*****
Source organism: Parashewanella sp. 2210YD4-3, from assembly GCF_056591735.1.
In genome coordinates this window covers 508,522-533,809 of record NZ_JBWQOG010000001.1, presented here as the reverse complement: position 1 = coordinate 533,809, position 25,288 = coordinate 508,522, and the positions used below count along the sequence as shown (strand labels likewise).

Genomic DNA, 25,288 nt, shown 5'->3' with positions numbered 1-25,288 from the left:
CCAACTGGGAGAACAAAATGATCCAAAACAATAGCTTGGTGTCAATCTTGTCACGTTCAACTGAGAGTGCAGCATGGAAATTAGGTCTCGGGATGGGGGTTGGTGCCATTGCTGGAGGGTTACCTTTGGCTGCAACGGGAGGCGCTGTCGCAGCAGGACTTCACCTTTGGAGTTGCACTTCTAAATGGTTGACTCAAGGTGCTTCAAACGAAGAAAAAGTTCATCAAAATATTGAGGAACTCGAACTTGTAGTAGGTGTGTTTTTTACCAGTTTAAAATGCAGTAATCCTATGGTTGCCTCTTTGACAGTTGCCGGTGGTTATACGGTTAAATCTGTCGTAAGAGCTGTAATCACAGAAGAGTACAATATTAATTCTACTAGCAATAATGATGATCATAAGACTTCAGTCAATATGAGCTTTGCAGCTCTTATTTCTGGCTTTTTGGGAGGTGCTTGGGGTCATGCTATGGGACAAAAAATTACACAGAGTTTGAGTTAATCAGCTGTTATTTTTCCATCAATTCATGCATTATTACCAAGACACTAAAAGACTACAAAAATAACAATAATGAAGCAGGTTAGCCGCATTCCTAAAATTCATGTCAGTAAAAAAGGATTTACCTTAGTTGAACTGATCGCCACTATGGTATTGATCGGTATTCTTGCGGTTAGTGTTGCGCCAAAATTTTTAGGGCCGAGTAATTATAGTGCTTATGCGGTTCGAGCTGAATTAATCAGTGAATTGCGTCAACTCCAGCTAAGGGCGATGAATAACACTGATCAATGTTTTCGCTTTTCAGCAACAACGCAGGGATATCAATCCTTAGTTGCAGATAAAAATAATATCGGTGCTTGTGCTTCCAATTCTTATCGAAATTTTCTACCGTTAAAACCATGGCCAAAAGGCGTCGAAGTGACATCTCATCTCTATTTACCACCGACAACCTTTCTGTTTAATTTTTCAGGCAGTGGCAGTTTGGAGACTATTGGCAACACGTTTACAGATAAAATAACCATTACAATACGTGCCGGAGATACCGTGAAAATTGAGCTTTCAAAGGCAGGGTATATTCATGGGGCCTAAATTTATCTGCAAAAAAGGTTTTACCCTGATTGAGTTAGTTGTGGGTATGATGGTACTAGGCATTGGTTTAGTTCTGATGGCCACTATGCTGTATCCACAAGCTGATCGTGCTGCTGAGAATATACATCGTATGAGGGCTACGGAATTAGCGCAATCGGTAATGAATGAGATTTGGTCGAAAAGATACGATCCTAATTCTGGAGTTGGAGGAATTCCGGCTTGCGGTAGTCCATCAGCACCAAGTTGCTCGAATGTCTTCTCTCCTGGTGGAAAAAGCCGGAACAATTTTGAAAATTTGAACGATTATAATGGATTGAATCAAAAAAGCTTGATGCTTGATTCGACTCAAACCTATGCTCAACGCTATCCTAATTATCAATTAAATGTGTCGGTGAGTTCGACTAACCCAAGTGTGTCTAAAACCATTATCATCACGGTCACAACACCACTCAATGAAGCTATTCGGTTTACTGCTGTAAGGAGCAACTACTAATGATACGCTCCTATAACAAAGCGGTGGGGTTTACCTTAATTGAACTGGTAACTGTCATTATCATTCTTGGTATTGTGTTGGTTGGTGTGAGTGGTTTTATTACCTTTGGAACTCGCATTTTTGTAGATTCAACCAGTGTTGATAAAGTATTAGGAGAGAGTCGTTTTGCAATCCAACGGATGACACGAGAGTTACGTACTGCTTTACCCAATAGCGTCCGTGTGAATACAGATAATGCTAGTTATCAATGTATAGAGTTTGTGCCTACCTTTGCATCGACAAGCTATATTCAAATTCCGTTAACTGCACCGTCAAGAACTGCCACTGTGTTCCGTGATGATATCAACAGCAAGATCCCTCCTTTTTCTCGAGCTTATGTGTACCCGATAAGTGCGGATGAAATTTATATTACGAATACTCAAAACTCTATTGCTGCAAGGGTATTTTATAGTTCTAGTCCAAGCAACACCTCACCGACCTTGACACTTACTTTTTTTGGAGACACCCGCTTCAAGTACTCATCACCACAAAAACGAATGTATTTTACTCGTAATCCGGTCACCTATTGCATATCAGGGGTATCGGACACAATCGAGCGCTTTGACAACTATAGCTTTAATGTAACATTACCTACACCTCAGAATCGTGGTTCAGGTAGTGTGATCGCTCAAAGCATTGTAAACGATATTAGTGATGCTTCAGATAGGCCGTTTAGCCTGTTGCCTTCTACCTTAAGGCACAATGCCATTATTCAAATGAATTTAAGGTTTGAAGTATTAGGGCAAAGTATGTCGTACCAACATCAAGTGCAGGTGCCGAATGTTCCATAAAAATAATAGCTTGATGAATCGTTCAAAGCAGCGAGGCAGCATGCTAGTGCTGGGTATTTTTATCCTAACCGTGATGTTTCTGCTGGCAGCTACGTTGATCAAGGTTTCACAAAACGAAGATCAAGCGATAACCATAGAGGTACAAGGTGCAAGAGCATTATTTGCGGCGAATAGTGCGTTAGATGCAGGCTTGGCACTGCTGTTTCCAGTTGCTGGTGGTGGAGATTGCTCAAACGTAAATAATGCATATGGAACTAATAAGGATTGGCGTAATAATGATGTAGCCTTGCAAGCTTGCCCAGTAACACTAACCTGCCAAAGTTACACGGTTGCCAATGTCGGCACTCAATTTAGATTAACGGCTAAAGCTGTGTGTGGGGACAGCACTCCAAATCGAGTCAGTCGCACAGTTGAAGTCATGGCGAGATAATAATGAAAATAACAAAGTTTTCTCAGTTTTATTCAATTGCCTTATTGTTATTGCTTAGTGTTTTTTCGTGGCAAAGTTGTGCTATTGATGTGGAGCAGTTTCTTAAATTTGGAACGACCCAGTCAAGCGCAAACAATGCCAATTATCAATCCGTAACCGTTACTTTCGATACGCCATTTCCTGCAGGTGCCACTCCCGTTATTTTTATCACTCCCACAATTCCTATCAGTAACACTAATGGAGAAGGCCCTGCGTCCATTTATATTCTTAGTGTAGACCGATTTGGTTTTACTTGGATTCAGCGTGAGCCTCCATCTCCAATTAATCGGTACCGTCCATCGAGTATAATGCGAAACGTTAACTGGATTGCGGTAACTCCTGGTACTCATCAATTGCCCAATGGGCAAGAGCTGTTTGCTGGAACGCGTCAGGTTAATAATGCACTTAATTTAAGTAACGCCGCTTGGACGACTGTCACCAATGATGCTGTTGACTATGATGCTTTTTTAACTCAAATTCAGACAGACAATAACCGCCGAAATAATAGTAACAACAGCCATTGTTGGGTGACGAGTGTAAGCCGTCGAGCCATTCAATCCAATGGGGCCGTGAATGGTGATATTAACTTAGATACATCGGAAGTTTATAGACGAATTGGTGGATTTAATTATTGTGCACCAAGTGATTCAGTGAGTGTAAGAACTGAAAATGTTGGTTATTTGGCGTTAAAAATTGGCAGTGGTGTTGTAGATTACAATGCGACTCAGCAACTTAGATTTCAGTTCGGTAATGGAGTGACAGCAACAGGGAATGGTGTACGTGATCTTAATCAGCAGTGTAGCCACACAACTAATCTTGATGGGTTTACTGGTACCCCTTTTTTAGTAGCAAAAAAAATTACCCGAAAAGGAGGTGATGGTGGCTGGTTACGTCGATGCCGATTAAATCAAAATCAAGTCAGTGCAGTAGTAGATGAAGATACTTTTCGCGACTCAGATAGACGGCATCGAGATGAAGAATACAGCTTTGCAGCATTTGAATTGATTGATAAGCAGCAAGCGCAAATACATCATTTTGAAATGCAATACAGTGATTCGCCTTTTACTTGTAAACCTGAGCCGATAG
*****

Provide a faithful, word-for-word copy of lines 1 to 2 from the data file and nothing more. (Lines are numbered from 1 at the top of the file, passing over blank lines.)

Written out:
Source organism: Parashewanella sp. 2210YD4-3, from assembly GCF_056591735.1.
In genome coordinates this window covers 508,522-533,809 of record NZ_JBWQOG010000001.1, presented here as the reverse complement: position 1 = coordinate 533,809, position 25,288 = coordinate 508,522, and the positions used below count along the sequence as shown (strand labels likewise).